Visit the Flint Farmers Market

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Heidi and I traveled down to Flint to visit the new Farmers’ Market. The market moved last summer into its new home in the old Flint Journal building. The new setting is stunning and definitely worth a visit if you’re in Mid-Michigan.



Finding the market is easy. If you’re in downtown Flint, it’s the big building with big red letters saying Flint Farmers’ Market. It’s also close to I-475, the interstate that cuts through the heart of Flint. From I-475, take Exit 7 (Court Street) and turn onto 2nd street and the market will be on your right. Be warned that second street is pretty beat up, so go slow unless you have your own alignment shop.

One last logistical detail before we take a peek inside. As of this writing, the market is open Tuesday, Thursday and Saturday. Check here for hours.

It’s still too early for the local farmers to have any produce. In fact, we haven’t even been able to plant our garden yet. The stalls outside were empty. However, the vendors inside have produce year round.

In the white tent in the picture above is Reiner’s Meat Shop. Reiner Wedel, the owner, makes and sells a huge variety of meats and cheeses. We’ve tried his jerky and a few of his cheeses and they are good even for people spoiled by Frankenmuth’s German butcher shops. He says his are even better. I’m not sure about that but he sure gives them a run for their money.




Inside, the place was hopping with customers and filled with vendors. The market has meat shops, fresh produce, bakeries, home made soaps, herbs, and a variety of other vendors. We bought some salad greens from the salad green lady as well as some sweet corn. Even though it came from Florida, it still was really good. I also had one of the best bagels I’ve had in a long time.

The stores are brightly lit and there’s an open feel. We were also stricken by how friendly everyone was. Vendors and customers alike welcome you with a smile. That’s actually pretty common in Flint, where people have a resilient, hard-working attitude. The common bond is that if we work together we can get through the current crisis. People rally together to make the world a better place, even though things have been really tough in Flint for a long time.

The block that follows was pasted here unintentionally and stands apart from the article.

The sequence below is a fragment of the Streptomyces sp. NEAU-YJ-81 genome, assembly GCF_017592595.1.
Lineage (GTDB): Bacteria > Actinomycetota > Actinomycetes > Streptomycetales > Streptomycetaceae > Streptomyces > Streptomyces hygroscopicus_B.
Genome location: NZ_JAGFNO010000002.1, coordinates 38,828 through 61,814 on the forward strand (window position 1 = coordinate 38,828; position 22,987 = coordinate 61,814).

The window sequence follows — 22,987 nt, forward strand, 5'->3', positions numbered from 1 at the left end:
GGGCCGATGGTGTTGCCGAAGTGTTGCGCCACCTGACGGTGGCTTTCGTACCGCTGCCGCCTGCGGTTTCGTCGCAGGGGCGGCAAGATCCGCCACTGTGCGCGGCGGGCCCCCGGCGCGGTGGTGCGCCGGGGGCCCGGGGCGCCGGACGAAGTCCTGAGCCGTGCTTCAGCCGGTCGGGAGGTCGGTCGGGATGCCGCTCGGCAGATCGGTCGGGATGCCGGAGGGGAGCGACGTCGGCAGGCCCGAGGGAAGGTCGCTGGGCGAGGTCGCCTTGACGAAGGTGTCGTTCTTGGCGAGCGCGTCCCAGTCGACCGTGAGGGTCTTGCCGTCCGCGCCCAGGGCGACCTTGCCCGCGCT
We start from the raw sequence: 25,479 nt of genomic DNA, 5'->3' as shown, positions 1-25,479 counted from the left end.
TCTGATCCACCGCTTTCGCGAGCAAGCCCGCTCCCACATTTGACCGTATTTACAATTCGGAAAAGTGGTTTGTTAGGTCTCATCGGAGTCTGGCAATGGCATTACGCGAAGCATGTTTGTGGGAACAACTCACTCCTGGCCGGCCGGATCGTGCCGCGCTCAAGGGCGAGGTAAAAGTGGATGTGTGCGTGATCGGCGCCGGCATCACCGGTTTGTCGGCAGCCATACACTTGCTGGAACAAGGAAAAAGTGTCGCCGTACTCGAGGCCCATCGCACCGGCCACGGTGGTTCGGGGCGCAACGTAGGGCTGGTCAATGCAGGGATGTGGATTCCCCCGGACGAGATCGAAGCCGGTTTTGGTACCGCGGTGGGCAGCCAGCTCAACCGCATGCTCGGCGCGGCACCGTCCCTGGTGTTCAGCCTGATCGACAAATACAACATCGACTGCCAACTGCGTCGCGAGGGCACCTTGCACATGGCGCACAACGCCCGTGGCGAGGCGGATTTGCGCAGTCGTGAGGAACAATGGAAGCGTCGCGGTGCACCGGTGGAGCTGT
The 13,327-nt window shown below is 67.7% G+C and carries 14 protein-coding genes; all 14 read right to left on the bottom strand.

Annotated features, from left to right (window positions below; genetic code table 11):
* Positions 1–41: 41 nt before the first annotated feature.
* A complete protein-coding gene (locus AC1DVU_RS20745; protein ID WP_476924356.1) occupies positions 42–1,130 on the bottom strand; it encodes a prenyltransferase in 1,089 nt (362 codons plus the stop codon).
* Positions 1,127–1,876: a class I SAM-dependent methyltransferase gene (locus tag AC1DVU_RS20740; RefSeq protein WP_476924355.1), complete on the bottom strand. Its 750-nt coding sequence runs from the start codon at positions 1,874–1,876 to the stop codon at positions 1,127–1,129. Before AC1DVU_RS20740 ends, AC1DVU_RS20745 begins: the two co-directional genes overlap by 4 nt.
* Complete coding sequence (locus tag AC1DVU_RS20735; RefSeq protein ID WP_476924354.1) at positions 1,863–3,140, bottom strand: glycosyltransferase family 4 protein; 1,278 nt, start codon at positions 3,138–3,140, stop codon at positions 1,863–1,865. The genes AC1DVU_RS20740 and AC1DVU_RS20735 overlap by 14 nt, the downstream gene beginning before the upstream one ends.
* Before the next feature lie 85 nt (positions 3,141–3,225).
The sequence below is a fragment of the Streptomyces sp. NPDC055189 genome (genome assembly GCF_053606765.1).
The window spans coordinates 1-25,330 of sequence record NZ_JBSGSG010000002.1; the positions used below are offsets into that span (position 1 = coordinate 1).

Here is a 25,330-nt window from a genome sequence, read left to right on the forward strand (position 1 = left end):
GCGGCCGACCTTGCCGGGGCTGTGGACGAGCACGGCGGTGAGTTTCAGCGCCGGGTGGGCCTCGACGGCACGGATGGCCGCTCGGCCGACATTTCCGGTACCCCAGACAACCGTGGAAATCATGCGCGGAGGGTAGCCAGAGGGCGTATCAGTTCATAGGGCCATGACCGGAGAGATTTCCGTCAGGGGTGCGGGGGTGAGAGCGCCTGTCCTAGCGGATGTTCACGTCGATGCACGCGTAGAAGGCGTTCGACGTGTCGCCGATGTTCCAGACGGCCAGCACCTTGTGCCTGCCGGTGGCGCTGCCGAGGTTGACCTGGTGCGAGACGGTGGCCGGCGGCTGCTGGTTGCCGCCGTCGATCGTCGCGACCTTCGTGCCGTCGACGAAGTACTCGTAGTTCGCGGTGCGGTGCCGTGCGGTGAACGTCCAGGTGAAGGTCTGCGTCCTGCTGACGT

There’s a common eating area and cafe with ample seating for a quick lunch. There were also stands with vendors as well as information booths from local companies. For example, the black stand above is from Hurley Medical Center, a local medical provider.




There were several places to get tea and coffee. The photo above shows one of them.

The market also has a commercial kitchen available to vendors. That allows people to make their own food products for sale (which is generally illegal without a commercial kitchen unless an exception applies). In addition, we saw signs for workshops for food entrepreneurs. It sure seems the community is committed to developing the market and its vendors even further.




Toward the back I saw something that warmed my heart. One of the principles of designing a creative space is to put writeable surfaces everywhere. A simple way to do this is to put showerboards up where people can access them. Showerboard is cheap and also works great as a dry erase board. Toward the back, well wishers had left their messages on an improvised whiteboard.




Again, if you visit the Flint area the market is definitely worth a stop. It’s right across the street from the University of Michigan Flint and is walking distance from Michigan State’s Flint location. We will definitely be returning.

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